How popular is the baby name Leland in the United States right now? How popular was it historically? Find out using the graph below! Plus, check out all the blog posts that mention the name Leland.

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Popularity of the Baby Name Leland


Posts that Mention the Name Leland

Name quotes #100: Kyle, Lou, Terancia

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It’s the 100th batch of name quotes! :)

Real Housewives of Potomac cast member Wendy Osefo told the story behind her name in an episode from late 2020:

For Wendy Osefo, being named after a popular fast food restaurant chain is a constant reminder of her family’s hard work and success. 

“My parents came to this country with nothing. My dad worked at a fast food restaurant and one day he found out that he was being promoted to manager,” Wendy recalled on The Real Housewives of Potomac‘s November 8 episode. “He was so happy that to thank this country for giving him the opportunity to be a manager, he named his second daughter after that restaurant: Wendy.”

She added, “I am literally the embodiment of the American dream.”

From an interview with Tampa Bay Buccaneers quarterback Kyle Trask at Rivals.com:

Florida quarterback Kyle Trask returns Saturday to his home state of Texas, where he will play on the field he was named after.

His parents both went to Texas A&M, so he grew up an Aggies fan.

[…]

His father, Micheal Trask, and mother, Melissa Charba, both attended the school in the late 1980’s. When they welcomed their second son on March 6, 1998, his first name came from A&M’s football stadium.

“My mom and dad were Aggies, so they named me after Kyle Field,” Trask revealed Monday. “My whole family is full of Aggies.”

From an interview with Lou Diamond Phillips at Cowboys & Indians:

The story of his own life began on the Subic Bay Naval Station in the Philippines, where he was born Louis Diamond Upchurch in 1962. His interesting name has an interesting back story: His father, Gerald, named him after U.S. Marine Corps Master Gunnery Sgt. Leland “Lou” Diamond (known as “Mr. Leatherneck,” he is considered one of the finest Marines of all time); after his dad died, Phillips took his stepfather, George’s last name.

(Phillips’ co-star in the movie La Bamba was Esai Morales.)

From a 2014 article about high school basketball player Terance Mann in the Boston Globe:

The inevitable question that the Tilton School’s 6-foot-5-inch, 190-pound shooting guard has heard countless times before: Are you named after that Terence Mann?

“Most people think it’s from the movie ‘Field of Dreams,'” which featured a character portrayed by actor James Earl Jones, explained the junior, who, when not attending the boarding school in New Hampshire, lives in Lowell with his mother, Daynia La-Force, and 15-year-old brother, Martin. “But my grandma’s name is Terancia, and they named me after her.”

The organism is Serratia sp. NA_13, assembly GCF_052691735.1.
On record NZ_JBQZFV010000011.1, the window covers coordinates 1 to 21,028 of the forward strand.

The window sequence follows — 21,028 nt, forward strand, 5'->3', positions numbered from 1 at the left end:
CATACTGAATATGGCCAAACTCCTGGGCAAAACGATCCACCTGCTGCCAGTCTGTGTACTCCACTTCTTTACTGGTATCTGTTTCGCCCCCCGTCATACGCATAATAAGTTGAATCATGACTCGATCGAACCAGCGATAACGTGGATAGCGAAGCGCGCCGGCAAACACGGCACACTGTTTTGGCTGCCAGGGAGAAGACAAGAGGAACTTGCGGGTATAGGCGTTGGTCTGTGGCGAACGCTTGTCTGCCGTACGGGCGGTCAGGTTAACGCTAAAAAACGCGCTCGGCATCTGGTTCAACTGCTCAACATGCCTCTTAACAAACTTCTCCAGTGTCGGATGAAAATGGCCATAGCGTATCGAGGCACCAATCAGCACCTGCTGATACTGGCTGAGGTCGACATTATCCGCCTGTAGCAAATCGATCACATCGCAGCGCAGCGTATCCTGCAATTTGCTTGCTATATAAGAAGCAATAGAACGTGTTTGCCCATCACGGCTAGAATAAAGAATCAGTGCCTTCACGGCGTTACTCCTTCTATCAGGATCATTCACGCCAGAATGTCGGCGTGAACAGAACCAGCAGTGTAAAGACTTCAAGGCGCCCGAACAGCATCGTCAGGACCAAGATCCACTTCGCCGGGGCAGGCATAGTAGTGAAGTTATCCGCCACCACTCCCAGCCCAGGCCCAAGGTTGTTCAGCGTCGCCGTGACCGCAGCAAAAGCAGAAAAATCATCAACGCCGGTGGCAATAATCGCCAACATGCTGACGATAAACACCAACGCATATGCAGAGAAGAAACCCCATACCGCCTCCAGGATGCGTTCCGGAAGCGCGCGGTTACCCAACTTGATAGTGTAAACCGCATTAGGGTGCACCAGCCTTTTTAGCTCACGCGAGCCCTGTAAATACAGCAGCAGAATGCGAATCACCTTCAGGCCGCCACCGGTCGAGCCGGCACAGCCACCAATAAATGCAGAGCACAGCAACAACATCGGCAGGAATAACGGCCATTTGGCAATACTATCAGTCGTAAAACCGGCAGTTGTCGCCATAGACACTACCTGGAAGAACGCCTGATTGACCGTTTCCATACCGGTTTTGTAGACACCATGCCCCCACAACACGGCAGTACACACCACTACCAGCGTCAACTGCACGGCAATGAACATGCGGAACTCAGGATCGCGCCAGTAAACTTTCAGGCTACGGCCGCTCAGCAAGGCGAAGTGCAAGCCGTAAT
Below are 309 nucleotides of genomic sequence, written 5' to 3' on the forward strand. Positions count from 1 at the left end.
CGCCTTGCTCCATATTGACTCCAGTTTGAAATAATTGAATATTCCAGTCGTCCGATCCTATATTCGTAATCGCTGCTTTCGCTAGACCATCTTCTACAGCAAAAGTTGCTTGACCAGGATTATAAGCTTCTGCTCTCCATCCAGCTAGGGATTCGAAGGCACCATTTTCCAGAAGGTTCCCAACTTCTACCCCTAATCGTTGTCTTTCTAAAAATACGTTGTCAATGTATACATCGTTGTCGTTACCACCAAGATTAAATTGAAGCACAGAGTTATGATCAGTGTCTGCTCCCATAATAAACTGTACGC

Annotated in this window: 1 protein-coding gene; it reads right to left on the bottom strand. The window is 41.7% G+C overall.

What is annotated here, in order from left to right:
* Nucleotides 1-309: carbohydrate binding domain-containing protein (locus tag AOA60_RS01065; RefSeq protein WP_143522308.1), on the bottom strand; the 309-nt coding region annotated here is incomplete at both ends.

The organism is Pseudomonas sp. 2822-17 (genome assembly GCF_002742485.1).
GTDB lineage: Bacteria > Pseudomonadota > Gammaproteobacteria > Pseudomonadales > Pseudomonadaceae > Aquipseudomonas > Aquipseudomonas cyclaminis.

From an article about musician Gurf Morlix in Buffalo News:

It’s a name that makes you wonder. Run into Gurf Morlix in album credits for Peter Case or in a concert review of Warren Zevon, and you imagine one of two things. Either he’s a refugee from some republic trying to secede from the Soviet Union, or else he’s hopelessly addicted to science fiction novels.

In truth, he’s an emigrant from one of Buffalo’s ostensibly normal suburbs — Hamburg — and, if anything, he looks a bit English as he talks over a plate of pasta fazool in his favorite hometown restaurant.

“A friend of mine changed it for me,” he responds in answer to the name question. “It was kind of a stupid thing. I dreamed this name when I was 13 years old and I told my friend about it and he said, ‘Well, I’ll never call you anything else.’ And then everybody did.”

From the essay “The Mountains with No Name” by Clint Augustson at the Katmai Terrane blog:

“What are the names of those mountains?” I ask Michael, bear biologist and de facto trailblazer, as I gesture at a sweeping wall of wild windswept cliffs.

“I don’t think they have names,” Michael answers, smiling when he sees my astonishment. “A lot of mountains in Katmai are unnamed.”

I was thunderstruck by the concept. These peaks are as magnificent as any in the lower 48, each with its own striking contours, but they had no known name attached to them. Throughout the park are mountains that may never have one. My first reaction was one of awe: here is a place so wild that massive features are untouched by the human predilection for labels. My second reaction carried a hint of melancholy: these remarkable forms felt strangely underappreciated, no title to lend them texture and personality.

[…]

As I sit on a ridgeline drenched with tiny pink alpine azaleas and a host of other curious forms of tundra life, I consider that it is perhaps better for some mountains to remain ever-nameless, at least officially. Names carry a tremendous amount of power. Cultures across the world affix the act of naming with spiritual weight. Consider Mount Solstice: one could just as easily name this mass Butterfly Hill, Stormclaw, or Timothy, and each would lend different shadings to how we interpret the location, each would shape how we consider it. Can a name really capture the essence of such a place? Do we pay more attention when we cannot neatly affix a place by a pin and conveniently categorize it?